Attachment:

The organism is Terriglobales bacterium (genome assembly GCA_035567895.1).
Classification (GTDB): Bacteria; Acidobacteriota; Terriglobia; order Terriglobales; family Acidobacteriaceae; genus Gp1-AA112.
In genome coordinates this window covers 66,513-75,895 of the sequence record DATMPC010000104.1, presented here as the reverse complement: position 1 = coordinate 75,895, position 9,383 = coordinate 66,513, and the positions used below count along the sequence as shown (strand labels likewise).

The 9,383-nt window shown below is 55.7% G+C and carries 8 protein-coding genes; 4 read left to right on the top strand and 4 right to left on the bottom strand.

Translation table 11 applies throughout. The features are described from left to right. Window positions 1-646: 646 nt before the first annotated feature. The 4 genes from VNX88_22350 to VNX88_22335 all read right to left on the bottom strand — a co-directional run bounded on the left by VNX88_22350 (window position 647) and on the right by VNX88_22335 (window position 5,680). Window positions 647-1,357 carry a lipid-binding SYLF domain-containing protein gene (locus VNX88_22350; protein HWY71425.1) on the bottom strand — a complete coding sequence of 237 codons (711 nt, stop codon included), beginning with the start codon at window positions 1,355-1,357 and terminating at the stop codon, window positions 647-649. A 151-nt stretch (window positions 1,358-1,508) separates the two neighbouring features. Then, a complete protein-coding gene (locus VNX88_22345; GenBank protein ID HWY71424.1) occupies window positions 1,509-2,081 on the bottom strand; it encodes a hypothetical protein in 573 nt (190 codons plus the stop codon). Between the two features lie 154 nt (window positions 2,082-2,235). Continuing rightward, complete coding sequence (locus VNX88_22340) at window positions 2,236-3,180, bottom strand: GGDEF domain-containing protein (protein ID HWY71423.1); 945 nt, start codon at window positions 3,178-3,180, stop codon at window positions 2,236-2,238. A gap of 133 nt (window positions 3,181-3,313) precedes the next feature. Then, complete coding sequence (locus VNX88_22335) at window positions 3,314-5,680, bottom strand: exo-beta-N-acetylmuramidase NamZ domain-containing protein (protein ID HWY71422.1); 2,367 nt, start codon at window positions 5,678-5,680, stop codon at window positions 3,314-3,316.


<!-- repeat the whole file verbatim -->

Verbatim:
The organism is Terriglobales bacterium (genome assembly GCA_035567895.1).
Classification (GTDB): Bacteria; Acidobacteriota; Terriglobia; order Terriglobales; family Acidobacteriaceae; genus Gp1-AA112.
In genome coordinates this window covers 66,513-75,895 of the sequence record DATMPC010000104.1, presented here as the reverse complement: position 1 = coordinate 75,895, position 9,383 = coordinate 66,513, and the positions used below count along the sequence as shown (strand labels likewise).

The 9,383-nt window shown below is 55.7% G+C and carries 8 protein-coding genes; 4 read left to right on the top strand and 4 right to left on the bottom strand.

Translation table 11 applies throughout. The features are described from left to right. Window positions 1-646: 646 nt before the first annotated feature. The 4 genes from VNX88_22350 to VNX88_22335 all read right to left on the bottom strand — a co-directional run bounded on the left by VNX88_22350 (window position 647) and on the right by VNX88_22335 (window position 5,680). Window positions 647-1,357 carry a lipid-binding SYLF domain-containing protein gene (locus VNX88_22350; protein HWY71425.1) on the bottom strand — a complete coding sequence of 237 codons (711 nt, stop codon included), beginning with the start codon at window positions 1,355-1,357 and terminating at the stop codon, window positions 647-649. A 151-nt stretch (window positions 1,358-1,508) separates the two neighbouring features. Then, a complete protein-coding gene (locus VNX88_22345; GenBank protein ID HWY71424.1) occupies window positions 1,509-2,081 on the bottom strand; it encodes a hypothetical protein in 573 nt (190 codons plus the stop codon). Between the two features lie 154 nt (window positions 2,082-2,235). Continuing rightward, complete coding sequence (locus VNX88_22340) at window positions 2,236-3,180, bottom strand: GGDEF domain-containing protein (protein ID HWY71423.1); 945 nt, start codon at window positions 3,178-3,180, stop codon at window positions 2,236-2,238. A gap of 133 nt (window positions 3,181-3,313) precedes the next feature. Then, complete coding sequence (locus VNX88_22335) at window positions 3,314-5,680, bottom strand: exo-beta-N-acetylmuramidase NamZ domain-containing protein (protein ID HWY71422.1); 2,367 nt, start codon at window positions 5,678-5,680, stop codon at window positions 3,314-3,316.